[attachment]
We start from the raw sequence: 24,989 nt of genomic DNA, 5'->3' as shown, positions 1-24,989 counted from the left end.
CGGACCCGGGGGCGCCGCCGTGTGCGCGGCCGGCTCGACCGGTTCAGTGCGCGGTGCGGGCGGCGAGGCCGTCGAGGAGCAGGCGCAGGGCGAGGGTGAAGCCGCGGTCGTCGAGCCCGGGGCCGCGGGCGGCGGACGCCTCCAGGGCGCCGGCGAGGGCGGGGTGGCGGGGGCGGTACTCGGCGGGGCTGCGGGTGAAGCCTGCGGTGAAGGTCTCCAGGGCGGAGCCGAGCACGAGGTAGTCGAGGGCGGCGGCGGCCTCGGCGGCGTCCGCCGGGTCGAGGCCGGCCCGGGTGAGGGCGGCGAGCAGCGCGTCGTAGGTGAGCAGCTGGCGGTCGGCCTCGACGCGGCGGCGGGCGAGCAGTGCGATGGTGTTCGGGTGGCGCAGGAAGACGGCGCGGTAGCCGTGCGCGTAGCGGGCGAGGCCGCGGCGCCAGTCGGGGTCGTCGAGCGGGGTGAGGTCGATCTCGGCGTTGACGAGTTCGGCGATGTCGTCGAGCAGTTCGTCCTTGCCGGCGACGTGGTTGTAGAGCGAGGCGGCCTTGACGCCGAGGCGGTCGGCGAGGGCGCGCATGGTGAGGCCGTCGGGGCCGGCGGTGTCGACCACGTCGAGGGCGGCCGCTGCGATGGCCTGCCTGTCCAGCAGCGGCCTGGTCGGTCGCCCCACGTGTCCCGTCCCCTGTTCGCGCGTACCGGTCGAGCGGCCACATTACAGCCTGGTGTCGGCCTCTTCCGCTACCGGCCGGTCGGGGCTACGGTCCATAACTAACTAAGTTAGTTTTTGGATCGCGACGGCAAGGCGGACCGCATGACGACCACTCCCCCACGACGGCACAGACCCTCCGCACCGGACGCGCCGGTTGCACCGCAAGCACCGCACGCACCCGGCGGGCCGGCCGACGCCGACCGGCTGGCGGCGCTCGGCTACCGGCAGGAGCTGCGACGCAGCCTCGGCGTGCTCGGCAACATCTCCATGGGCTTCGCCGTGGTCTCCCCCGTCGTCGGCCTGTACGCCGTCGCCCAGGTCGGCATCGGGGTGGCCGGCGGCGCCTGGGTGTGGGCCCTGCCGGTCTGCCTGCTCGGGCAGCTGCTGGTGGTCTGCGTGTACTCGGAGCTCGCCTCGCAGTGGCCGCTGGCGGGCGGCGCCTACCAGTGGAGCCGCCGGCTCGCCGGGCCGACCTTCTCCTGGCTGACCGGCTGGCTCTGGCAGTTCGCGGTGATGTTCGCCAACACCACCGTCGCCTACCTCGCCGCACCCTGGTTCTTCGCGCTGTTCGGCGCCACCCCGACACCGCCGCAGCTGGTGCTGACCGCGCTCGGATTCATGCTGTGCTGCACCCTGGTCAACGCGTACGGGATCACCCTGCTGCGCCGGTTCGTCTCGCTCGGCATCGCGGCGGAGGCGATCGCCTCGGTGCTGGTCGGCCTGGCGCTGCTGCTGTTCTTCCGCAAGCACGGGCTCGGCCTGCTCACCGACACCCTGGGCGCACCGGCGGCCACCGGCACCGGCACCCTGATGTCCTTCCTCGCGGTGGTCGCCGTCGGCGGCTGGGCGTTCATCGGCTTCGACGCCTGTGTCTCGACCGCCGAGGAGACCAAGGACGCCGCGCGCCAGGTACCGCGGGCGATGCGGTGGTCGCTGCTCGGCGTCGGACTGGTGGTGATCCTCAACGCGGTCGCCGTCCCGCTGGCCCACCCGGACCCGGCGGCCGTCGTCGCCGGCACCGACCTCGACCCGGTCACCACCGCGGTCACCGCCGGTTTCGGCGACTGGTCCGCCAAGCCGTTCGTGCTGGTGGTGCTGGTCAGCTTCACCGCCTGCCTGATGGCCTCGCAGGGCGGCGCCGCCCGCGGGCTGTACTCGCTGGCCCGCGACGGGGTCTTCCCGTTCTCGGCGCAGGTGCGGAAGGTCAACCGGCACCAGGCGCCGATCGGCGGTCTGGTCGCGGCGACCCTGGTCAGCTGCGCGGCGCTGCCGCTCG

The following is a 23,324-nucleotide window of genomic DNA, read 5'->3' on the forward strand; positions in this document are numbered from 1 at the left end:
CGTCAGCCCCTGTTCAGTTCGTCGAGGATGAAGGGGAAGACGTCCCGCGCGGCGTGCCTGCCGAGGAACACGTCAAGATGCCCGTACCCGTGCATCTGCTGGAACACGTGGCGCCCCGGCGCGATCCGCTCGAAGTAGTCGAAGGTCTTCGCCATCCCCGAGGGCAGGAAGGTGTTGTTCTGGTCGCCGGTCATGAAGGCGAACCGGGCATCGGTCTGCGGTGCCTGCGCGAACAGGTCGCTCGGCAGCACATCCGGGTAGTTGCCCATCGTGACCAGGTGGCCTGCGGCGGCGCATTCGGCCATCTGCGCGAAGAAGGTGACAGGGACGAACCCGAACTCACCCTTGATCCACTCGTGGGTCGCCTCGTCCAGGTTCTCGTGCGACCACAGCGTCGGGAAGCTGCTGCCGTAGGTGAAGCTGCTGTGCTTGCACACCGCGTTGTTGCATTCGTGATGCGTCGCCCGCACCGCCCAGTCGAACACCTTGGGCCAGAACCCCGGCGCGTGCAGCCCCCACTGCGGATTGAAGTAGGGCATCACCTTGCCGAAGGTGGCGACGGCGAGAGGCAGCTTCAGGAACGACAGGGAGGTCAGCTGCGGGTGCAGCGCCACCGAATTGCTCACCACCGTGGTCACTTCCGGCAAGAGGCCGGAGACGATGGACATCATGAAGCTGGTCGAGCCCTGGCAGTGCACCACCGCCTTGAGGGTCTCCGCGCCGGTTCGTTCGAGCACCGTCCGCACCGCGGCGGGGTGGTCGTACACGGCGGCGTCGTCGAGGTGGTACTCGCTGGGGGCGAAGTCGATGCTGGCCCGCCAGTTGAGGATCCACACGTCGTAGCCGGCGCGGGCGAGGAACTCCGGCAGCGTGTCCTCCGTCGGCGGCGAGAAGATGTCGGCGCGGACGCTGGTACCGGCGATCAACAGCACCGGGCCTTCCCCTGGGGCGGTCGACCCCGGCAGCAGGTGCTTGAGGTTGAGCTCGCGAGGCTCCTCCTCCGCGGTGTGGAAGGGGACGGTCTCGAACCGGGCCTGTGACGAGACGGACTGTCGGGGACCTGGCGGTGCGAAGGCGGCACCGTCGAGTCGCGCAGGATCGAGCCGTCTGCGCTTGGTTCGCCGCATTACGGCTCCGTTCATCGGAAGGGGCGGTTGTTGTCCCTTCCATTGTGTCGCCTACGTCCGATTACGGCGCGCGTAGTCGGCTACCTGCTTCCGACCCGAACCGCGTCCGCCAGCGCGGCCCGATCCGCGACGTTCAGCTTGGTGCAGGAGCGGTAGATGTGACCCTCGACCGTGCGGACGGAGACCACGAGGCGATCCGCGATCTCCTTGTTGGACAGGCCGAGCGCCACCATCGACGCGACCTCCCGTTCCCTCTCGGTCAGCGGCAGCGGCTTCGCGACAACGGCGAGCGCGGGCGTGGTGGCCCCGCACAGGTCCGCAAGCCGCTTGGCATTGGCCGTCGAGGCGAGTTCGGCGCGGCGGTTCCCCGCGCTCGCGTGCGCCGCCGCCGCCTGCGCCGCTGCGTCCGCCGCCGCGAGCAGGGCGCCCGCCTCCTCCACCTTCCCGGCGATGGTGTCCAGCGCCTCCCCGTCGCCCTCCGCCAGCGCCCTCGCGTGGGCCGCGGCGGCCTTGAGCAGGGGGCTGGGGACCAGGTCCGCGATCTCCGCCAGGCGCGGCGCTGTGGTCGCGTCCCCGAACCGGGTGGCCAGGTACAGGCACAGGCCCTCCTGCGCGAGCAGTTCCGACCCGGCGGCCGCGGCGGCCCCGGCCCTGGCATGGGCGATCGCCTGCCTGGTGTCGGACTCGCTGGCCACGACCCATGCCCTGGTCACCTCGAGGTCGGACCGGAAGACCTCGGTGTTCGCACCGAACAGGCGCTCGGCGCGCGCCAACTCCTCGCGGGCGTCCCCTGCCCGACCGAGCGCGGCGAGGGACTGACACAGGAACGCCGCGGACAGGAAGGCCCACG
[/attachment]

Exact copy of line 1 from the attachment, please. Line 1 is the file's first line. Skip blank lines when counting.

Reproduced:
We start from the raw sequence: 24,989 nt of genomic DNA, 5'->3' as shown, positions 1-24,989 counted from the left end.